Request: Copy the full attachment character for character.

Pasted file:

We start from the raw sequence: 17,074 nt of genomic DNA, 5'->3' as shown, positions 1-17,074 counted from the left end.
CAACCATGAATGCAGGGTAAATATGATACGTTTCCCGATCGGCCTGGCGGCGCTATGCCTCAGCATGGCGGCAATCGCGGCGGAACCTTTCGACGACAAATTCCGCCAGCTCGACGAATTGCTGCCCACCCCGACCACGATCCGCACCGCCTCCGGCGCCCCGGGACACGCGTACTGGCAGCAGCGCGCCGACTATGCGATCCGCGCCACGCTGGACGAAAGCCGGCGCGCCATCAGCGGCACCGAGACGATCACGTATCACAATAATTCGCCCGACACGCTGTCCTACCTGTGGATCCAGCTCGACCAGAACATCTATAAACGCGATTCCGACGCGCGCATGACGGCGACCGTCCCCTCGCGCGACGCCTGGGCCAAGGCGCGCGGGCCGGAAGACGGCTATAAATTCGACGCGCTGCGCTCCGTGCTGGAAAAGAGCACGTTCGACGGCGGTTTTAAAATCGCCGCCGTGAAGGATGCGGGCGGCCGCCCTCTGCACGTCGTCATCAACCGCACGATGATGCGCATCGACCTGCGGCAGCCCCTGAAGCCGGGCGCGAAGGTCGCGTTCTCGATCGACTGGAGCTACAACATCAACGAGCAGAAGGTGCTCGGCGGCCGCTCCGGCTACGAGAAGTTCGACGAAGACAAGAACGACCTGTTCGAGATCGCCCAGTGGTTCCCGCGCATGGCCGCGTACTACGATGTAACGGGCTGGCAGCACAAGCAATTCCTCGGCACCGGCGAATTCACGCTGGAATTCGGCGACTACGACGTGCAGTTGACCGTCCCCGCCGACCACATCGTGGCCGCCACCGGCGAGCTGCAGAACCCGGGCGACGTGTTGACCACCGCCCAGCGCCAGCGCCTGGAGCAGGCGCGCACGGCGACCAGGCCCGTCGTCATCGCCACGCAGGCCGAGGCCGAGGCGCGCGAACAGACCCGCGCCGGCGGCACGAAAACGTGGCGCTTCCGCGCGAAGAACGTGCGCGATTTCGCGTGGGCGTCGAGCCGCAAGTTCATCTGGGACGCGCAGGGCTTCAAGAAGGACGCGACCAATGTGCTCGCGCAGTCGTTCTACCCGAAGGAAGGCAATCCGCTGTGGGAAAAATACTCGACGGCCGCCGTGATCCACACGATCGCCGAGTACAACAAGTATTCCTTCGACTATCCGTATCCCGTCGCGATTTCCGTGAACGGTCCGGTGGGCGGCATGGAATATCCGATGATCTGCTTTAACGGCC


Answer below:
We start from the raw sequence: 17,074 nt of genomic DNA, 5'->3' as shown, positions 1-17,074 counted from the left end.
CAACCATGAATGCAGGGTAAATATGATACGTTTCCCGATCGGCCTGGCGGCGCTATGCCTCAGCATGGCGGCAATCGCGGCGGAACCTTTCGACGACAAATTCCGCCAGCTCGACGAATTGCTGCCCACCCCGACCACGATCCGCACCGCCTCCGGCGCCCCGGGACACGCGTACTGGCAGCAGCGCGCCGACTATGCGATCCGCGCCACGCTGGACGAAAGCCGGCGCGCCATCAGCGGCACCGAGACGATCACGTATCACAATAATTCGCCCGACACGCTGTCCTACCTGTGGATCCAGCTCGACCAGAACATCTATAAACGCGATTCCGACGCGCGCATGACGGCGACCGTCCCCTCGCGCGACGCCTGGGCCAAGGCGCGCGGGCCGGAAGACGGCTATAAATTCGACGCGCTGCGCTCCGTGCTGGAAAAGAGCACGTTCGACGGCGGTTTTAAAATCGCCGCCGTGAAGGATGCGGGCGGCCGCCCTCTGCACGTCGTCATCAACCGCACGATGATGCGCATCGACCTGCGGCAGCCCCTGAAGCCGGGCGCGAAGGTCGCGTTCTCGATCGACTGGAGCTACAACATCAACGAGCAGAAGGTGCTCGGCGGCCGCTCCGGCTACGAGAAGTTCGACGAAGACAAGAACGACCTGTTCGAGATCGCCCAGTGGTTCCCGCGCATGGCCGCGTACTACGATGTAACGGGCTGGCAGCACAAGCAATTCCTCGGCACCGGCGAATTCACGCTGGAATTCGGCGACTACGACGTGCAGTTGACCGTCCCCGCCGACCACATCGTGGCCGCCACCGGCGAGCTGCAGAACCCGGGCGACGTGTTGACCACCGCCCAGCGCCAGCGCCTGGAGCAGGCGCGCACGGCGACCAGGCCCGTCGTCATCGCCACGCAGGCCGAGGCCGAGGCGCGCGAACAGACCCGCGCCGGCGGCACGAAAACGTGGCGCTTCCGCGCGAAGAACGTGCGCGATTTCGCGTGGGCGTCGAGCCGCAAGTTCATCTGGGACGCGCAGGGCTTCAAGAAGGACGCGACCAATGTGCTCGCGCAGTCGTTCTACCCGAAGGAAGGCAATCCGCTGTGGGAAAAATACTCGACGGCCGCCGTGATCCACACGATCGCCGAGTACAACAAGTATTCCTTCGACTATCCGTATCCCGTCGCGATTTCCGTGAACGGTCCGGTGGGCGGCATGGAATATCCGATGATCTGCTTTAACGGCC